Development as such is already complex. Development in line with all or most of the Sustainable Development Goals (SDGs), the Paris Agreement, Nationally Determined Contributions (NDCs), National Adaptation Plans (NAPs) and country- or sector-specific objectives and frameworks is immensely challenging.
International technical and financial cooperation can support countries and subnational entities such as cities, states and provinces, in developing capacities and accessing finance for development. The results of such cooperation are likely to be best if organisations work hand in hand to ensure effective and efficient use of available resources. However, actors in development cooperation often have heterogeneous and sometimes competing strategic perspectives, institutional set-ups and aid instruments, translating into high management costs for recipient governments.
Acknowledging previous and on-going discussions on aid effectiveness, this working paper seeks to shed light on challenges and entry points for practical collaboration between technical and financial development partners in projects on the ground. Using insights from several cases of practical collaboration, the paper aims to:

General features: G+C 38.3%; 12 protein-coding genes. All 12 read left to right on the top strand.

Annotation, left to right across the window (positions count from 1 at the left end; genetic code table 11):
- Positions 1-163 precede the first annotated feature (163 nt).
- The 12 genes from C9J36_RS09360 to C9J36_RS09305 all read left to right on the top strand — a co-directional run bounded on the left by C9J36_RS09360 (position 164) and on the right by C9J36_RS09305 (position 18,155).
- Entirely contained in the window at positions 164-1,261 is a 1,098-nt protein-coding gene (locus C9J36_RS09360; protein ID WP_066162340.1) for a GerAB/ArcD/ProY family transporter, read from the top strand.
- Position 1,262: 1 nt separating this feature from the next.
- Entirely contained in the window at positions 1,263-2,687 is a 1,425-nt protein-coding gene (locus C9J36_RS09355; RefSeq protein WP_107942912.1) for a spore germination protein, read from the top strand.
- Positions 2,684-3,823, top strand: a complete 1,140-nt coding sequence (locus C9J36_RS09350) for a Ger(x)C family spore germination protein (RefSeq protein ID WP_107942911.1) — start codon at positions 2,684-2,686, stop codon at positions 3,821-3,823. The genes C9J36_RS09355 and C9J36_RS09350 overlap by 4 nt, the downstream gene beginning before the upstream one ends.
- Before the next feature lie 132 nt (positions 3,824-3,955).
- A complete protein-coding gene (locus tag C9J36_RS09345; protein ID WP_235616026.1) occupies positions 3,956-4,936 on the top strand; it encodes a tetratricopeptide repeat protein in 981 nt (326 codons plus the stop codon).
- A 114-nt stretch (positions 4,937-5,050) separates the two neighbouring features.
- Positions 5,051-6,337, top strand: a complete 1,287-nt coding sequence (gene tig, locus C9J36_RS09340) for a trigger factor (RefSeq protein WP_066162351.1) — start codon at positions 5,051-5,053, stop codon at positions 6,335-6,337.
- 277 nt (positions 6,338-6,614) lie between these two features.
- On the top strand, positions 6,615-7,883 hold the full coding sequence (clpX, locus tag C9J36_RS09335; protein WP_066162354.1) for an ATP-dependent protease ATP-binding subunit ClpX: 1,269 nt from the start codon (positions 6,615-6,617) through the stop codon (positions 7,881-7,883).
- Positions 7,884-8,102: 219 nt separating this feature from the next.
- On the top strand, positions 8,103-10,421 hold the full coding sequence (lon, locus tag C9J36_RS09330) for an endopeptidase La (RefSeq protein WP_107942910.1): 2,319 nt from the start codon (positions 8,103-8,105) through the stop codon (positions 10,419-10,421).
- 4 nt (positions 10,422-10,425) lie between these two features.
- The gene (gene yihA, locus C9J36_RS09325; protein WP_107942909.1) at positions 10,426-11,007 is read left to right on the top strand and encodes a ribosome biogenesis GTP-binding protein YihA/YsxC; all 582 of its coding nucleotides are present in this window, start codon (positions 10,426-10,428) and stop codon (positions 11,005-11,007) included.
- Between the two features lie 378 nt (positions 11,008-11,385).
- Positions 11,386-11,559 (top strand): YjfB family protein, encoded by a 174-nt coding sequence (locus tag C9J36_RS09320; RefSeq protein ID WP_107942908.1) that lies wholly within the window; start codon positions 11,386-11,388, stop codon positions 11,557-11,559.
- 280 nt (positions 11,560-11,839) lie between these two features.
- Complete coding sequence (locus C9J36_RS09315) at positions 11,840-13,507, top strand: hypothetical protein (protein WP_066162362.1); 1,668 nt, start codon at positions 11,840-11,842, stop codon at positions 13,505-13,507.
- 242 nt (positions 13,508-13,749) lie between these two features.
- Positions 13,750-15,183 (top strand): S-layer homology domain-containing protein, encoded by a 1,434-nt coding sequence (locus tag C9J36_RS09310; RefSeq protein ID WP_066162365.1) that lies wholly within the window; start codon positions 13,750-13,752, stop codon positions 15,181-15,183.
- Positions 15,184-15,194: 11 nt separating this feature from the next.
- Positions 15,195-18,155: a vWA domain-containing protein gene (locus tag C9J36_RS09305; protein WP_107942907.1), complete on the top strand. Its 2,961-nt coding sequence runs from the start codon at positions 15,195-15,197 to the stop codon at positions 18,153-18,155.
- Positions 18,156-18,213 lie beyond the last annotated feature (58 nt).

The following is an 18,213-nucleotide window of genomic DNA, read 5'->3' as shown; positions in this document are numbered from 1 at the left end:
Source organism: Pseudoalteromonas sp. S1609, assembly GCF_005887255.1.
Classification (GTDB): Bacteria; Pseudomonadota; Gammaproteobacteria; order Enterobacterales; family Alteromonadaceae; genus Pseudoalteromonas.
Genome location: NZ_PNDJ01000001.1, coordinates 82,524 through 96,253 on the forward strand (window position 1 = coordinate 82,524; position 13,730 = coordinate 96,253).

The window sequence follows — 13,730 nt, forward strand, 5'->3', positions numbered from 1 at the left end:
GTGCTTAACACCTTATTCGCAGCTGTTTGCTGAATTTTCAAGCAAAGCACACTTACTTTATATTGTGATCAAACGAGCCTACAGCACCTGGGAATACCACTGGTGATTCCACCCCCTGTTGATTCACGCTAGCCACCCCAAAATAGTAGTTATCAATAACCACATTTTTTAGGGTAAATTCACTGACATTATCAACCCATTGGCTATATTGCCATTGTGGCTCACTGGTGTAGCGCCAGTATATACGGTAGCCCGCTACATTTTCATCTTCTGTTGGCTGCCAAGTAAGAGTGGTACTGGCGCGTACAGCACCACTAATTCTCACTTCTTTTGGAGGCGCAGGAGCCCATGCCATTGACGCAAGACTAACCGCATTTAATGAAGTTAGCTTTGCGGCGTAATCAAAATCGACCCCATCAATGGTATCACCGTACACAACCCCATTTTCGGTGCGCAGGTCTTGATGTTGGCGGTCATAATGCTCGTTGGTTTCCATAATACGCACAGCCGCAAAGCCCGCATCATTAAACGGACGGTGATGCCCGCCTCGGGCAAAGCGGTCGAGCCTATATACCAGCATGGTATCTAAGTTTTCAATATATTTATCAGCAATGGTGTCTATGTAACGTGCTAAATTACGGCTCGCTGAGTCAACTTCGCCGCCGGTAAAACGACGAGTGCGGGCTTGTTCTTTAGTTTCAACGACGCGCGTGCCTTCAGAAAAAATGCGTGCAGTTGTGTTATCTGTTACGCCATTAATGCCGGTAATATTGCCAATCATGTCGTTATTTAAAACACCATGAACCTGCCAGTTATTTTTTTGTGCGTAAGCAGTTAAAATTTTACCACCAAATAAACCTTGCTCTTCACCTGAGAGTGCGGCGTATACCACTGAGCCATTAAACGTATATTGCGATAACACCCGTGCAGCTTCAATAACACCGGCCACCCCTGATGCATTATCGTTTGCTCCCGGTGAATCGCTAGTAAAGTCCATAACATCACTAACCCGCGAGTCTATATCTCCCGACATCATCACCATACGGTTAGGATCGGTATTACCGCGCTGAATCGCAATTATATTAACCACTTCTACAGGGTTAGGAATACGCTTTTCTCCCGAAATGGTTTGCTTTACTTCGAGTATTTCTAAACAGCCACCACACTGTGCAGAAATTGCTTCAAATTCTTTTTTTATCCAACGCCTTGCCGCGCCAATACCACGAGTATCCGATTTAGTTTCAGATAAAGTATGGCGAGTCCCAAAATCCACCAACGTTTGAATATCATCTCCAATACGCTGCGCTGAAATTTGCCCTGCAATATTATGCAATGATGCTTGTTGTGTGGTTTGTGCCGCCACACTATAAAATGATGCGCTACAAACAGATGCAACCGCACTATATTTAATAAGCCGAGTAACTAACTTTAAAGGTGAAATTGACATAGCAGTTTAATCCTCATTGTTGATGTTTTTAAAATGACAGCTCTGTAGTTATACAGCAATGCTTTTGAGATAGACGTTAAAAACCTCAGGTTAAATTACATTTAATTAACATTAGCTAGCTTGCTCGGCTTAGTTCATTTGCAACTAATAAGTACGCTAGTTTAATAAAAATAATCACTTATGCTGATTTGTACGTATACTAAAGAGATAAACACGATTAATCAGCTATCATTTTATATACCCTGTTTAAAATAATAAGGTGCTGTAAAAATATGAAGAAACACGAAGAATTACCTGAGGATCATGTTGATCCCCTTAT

contribute to the understanding of how technical and financial organisations work together practically to create joint impact;
provide entry points for project managers and donor organisations on how to increase collaborative action between technical and financial partners; and to
stimulate further consideration, discussion and in-depth analysis of the topic by project managers and organisations wishing to leverage synergies with other actors of development cooperation.
The paper is primarily meant to inform practitioners working on building climate resilience through climate change mitigation and, in particular, adaptation.